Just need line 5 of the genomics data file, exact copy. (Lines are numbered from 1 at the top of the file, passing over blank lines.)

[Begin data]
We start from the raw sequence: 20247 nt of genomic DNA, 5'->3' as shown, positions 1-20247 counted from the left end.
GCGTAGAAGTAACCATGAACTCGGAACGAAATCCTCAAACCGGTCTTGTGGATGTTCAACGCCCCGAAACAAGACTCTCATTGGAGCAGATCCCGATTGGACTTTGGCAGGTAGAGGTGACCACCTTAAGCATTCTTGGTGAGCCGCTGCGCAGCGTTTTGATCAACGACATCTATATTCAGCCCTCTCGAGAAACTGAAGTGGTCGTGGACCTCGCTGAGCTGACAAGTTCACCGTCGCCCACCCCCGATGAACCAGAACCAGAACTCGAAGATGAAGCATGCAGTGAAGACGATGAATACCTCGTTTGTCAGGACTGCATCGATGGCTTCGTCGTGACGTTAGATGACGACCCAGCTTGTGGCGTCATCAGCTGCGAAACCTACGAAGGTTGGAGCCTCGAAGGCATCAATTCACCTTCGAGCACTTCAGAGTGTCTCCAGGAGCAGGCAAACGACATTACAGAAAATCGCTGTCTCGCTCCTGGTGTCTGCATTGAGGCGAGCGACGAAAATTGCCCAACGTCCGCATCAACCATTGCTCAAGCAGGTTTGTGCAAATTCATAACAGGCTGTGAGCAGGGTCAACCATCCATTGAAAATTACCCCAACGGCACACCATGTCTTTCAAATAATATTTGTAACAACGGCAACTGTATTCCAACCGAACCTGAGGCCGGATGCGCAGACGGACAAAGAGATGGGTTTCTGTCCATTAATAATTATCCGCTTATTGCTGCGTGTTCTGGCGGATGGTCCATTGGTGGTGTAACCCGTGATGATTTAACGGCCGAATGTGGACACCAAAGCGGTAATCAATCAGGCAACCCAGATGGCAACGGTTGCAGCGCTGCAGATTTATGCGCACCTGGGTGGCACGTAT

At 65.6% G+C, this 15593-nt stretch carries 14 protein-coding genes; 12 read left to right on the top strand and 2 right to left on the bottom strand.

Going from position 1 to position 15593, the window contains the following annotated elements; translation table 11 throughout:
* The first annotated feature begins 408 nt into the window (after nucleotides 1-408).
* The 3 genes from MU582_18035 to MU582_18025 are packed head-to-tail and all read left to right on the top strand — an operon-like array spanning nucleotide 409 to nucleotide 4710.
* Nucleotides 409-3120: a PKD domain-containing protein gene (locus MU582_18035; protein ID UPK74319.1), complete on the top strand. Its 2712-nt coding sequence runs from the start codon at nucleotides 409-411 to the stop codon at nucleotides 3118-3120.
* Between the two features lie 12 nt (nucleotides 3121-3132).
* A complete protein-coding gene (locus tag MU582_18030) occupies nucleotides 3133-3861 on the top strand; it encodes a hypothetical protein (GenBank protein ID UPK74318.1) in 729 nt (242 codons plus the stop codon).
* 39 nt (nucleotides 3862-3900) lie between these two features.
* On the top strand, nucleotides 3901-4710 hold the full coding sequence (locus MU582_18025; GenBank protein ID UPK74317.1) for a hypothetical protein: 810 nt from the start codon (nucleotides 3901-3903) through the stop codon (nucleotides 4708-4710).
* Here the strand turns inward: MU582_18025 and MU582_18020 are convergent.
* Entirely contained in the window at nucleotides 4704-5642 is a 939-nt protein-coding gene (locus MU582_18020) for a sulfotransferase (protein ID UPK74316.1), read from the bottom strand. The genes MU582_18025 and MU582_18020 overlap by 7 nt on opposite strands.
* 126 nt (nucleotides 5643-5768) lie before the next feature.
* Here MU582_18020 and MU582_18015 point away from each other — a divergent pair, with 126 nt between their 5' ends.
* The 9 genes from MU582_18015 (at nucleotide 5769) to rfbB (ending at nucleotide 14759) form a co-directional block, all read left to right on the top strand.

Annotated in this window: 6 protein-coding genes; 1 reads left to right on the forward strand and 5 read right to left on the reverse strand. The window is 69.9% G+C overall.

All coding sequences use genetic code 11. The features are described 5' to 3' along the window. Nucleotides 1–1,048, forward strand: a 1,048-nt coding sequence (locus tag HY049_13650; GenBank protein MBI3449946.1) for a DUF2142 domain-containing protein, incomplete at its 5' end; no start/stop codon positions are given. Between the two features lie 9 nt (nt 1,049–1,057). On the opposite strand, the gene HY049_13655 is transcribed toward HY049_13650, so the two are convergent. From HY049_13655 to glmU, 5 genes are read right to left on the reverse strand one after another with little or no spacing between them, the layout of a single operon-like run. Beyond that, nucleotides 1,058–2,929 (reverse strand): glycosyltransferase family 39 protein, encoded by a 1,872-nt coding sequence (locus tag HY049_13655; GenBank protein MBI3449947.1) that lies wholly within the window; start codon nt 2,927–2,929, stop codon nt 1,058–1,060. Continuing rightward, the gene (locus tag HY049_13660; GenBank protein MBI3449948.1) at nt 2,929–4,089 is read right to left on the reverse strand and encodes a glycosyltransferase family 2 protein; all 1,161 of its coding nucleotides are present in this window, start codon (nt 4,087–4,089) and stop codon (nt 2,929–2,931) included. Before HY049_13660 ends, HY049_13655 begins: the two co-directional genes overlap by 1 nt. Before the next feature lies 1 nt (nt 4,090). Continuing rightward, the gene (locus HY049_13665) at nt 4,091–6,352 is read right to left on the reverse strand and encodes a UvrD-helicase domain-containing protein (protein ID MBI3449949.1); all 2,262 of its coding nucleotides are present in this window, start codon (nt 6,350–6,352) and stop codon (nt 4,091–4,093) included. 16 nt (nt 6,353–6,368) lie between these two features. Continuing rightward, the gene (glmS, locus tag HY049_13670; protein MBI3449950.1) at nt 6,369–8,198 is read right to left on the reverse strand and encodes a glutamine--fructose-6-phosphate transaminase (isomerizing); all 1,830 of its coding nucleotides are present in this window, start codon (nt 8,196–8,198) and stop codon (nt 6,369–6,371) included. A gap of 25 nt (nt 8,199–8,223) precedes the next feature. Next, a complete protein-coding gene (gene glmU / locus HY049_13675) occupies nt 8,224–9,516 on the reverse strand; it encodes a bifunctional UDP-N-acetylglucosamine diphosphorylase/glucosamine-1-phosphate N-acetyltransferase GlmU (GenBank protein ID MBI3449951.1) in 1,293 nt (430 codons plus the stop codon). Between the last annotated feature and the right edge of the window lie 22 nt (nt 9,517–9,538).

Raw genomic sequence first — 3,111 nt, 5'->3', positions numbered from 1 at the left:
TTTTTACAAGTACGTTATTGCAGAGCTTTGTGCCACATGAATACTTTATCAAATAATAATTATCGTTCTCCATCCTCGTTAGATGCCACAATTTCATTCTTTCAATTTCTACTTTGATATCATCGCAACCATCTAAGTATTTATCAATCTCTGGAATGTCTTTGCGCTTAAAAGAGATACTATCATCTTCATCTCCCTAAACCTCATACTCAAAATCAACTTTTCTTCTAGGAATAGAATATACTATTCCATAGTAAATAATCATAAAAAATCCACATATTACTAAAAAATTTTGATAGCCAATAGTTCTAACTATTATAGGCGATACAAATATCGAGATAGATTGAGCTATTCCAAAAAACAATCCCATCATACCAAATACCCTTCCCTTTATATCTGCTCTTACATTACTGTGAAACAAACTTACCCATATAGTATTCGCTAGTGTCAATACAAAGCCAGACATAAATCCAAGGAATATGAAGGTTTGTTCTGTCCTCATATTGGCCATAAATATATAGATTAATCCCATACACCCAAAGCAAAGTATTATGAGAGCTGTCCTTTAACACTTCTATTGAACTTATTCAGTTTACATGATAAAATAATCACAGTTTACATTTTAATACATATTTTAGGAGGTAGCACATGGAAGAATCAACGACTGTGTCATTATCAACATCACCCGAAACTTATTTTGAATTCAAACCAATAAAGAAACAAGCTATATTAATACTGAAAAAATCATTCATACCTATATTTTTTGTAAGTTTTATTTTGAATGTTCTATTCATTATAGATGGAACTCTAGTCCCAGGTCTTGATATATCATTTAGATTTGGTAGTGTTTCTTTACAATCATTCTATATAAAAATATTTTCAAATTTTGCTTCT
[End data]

* The first annotated feature begins 408 nt into the window (after nucleotides 1-408).